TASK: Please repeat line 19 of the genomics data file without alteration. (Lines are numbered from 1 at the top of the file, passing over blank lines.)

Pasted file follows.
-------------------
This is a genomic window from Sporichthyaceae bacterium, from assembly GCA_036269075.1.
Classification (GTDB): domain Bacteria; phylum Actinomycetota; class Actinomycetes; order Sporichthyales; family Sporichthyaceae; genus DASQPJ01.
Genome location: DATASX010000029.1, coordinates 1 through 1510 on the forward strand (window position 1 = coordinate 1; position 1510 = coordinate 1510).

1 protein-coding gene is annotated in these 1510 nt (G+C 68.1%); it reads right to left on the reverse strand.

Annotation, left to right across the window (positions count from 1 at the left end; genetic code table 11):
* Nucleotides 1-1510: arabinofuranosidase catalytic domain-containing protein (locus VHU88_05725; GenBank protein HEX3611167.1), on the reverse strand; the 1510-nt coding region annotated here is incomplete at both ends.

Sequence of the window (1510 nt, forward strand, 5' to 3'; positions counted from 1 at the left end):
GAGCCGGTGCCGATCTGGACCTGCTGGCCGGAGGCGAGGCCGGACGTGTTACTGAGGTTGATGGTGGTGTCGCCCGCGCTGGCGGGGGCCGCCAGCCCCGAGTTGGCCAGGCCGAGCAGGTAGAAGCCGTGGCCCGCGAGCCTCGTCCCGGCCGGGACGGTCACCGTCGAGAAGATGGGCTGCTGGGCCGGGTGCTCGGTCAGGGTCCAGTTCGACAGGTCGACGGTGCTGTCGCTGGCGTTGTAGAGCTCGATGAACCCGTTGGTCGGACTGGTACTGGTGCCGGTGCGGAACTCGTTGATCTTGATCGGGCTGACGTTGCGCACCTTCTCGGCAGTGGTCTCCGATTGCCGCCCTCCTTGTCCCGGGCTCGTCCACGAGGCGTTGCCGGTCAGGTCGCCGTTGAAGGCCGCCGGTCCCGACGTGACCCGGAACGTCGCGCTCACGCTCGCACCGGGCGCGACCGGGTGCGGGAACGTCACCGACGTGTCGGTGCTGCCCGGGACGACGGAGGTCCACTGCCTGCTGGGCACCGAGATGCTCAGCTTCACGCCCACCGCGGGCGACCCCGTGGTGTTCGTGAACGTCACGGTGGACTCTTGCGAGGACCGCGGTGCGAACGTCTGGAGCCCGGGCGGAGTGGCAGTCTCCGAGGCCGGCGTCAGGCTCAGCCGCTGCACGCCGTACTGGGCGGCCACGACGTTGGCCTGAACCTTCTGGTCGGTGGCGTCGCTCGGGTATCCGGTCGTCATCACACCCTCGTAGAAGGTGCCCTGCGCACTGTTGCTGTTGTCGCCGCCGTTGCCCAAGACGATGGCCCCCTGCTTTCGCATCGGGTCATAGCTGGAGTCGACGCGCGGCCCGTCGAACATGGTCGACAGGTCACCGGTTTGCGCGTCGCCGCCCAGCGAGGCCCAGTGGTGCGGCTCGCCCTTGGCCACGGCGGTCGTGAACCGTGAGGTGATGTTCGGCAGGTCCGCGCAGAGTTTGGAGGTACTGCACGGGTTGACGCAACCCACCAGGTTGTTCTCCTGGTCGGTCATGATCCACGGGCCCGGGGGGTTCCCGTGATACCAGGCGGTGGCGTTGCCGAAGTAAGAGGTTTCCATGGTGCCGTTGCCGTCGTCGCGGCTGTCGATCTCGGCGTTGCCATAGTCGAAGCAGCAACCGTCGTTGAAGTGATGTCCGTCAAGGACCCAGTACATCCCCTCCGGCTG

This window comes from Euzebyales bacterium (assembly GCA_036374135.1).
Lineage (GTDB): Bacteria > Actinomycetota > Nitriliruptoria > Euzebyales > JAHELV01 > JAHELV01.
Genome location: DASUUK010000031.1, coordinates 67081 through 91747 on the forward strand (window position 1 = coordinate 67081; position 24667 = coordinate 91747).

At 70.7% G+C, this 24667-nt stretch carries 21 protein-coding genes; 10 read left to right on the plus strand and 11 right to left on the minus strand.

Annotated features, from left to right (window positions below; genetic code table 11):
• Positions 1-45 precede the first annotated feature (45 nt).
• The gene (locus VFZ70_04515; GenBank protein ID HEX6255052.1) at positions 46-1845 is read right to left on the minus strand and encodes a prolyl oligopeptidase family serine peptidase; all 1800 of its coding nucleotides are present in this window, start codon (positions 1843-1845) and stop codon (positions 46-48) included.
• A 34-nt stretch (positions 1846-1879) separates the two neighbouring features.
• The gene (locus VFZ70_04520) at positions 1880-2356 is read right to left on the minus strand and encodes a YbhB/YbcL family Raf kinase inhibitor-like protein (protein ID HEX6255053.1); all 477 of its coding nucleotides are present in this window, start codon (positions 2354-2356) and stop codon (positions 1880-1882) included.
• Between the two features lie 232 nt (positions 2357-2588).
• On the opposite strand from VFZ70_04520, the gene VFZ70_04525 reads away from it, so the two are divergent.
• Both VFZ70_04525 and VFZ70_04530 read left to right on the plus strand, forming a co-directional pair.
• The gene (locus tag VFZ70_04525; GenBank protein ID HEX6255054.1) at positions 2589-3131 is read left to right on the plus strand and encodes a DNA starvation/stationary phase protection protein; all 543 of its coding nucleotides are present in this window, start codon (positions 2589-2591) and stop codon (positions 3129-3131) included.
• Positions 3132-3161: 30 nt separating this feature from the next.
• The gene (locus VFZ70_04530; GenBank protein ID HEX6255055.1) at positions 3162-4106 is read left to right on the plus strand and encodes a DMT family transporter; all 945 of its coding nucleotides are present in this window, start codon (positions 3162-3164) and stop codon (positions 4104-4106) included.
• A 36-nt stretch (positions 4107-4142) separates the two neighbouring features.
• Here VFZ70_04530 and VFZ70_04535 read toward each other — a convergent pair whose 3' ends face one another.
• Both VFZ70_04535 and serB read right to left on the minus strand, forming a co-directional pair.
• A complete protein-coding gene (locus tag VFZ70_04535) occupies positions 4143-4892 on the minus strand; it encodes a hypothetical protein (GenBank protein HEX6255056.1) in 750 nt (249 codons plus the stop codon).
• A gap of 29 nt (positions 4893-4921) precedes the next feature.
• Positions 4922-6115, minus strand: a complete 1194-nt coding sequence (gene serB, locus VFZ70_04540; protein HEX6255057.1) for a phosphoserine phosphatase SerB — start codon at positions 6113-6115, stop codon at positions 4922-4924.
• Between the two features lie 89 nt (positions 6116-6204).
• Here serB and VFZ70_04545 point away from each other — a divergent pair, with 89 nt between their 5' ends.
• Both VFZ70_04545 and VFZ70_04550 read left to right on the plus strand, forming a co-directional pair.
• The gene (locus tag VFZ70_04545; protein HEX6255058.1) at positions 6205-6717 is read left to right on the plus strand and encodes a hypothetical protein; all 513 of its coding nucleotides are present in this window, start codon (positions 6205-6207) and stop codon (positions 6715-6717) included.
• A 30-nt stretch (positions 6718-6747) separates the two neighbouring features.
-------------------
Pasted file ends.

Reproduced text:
• On the opposite strand from VFZ70_04520, the gene VFZ70_04525 reads away from it, so the two are divergent.